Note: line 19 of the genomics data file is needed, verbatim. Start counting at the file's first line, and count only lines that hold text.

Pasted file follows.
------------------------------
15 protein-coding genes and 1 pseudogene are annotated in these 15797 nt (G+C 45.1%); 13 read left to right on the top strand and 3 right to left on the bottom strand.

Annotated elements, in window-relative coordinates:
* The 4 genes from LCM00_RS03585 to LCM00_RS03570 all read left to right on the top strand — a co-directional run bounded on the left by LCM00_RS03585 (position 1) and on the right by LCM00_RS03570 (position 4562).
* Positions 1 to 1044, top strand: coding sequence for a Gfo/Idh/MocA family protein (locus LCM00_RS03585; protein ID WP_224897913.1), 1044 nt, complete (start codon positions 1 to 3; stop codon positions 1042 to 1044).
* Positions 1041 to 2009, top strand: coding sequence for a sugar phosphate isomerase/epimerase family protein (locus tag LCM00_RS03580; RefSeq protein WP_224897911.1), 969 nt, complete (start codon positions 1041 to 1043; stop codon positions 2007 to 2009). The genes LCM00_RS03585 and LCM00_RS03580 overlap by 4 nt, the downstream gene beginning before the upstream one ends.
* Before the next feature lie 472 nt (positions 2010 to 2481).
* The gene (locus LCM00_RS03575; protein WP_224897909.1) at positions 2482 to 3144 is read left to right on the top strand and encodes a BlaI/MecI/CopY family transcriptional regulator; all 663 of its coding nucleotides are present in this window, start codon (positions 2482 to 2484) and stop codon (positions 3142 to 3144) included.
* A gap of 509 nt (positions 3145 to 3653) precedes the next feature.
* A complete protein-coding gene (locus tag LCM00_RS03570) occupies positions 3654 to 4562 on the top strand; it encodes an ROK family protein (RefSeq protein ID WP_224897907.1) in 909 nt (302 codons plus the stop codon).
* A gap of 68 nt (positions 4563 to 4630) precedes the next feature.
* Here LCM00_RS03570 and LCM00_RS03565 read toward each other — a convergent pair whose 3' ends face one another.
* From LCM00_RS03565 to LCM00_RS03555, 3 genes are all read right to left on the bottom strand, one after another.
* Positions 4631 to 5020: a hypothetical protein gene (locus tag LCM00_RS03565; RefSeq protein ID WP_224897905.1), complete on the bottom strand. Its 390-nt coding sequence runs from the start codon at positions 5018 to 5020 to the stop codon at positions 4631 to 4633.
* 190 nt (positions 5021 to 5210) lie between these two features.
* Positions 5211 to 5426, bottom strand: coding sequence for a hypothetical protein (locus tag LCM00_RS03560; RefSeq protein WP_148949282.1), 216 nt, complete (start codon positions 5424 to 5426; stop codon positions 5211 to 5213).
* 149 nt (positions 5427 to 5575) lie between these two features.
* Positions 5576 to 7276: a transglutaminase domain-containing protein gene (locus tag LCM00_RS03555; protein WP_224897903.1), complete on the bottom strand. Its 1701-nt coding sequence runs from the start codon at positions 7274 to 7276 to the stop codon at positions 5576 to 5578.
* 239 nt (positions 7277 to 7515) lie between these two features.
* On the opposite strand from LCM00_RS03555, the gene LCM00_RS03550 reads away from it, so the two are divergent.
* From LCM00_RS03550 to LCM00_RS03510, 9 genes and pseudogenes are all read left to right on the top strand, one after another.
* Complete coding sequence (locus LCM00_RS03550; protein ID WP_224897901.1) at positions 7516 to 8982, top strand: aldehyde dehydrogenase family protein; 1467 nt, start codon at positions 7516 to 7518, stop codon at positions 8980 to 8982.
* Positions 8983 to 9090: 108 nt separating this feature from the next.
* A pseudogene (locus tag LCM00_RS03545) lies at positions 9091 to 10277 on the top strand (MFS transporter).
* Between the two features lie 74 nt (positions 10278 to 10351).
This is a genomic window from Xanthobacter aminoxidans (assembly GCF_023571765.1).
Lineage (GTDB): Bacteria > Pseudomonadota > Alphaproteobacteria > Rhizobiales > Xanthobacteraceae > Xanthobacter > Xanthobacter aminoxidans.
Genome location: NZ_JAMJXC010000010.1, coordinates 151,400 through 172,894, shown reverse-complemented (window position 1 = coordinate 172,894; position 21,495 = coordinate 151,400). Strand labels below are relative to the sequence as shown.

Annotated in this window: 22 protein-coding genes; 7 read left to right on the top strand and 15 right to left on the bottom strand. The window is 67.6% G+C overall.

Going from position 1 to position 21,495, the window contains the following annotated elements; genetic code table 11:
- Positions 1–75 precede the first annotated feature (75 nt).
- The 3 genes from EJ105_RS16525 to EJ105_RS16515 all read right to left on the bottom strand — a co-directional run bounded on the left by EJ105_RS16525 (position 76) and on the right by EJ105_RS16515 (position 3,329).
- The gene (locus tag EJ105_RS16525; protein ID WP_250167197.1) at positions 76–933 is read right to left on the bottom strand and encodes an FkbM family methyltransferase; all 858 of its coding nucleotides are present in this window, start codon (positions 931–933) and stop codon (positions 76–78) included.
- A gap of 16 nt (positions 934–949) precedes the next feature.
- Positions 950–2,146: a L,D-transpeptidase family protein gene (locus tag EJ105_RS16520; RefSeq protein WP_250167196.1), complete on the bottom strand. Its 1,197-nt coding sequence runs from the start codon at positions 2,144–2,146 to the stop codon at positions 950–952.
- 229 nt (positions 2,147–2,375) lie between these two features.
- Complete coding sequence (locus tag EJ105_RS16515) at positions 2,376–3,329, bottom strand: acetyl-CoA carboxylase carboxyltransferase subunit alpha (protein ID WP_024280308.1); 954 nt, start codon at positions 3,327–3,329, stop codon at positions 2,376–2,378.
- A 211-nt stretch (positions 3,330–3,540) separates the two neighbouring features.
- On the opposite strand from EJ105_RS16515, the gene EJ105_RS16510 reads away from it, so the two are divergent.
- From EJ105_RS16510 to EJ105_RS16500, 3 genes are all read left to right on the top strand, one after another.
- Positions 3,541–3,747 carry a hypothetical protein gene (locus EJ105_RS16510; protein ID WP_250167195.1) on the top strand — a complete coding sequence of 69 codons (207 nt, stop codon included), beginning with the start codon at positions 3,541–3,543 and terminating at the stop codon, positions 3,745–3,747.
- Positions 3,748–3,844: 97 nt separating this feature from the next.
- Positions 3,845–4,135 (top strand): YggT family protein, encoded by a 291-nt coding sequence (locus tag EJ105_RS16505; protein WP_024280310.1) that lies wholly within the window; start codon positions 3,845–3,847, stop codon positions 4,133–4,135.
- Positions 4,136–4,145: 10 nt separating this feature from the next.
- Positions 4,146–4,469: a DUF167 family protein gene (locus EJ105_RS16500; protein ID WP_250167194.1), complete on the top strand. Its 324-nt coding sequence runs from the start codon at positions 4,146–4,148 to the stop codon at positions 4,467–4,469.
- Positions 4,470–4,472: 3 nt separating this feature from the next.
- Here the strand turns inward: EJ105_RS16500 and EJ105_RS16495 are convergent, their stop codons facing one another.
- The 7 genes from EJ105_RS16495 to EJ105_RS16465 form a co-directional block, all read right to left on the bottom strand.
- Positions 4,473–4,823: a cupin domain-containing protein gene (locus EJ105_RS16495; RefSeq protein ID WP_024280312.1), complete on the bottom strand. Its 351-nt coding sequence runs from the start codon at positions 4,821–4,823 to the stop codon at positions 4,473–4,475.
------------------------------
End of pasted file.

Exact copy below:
* On the opposite strand from LCM00_RS03555, the gene LCM00_RS03550 reads away from it, so the two are divergent.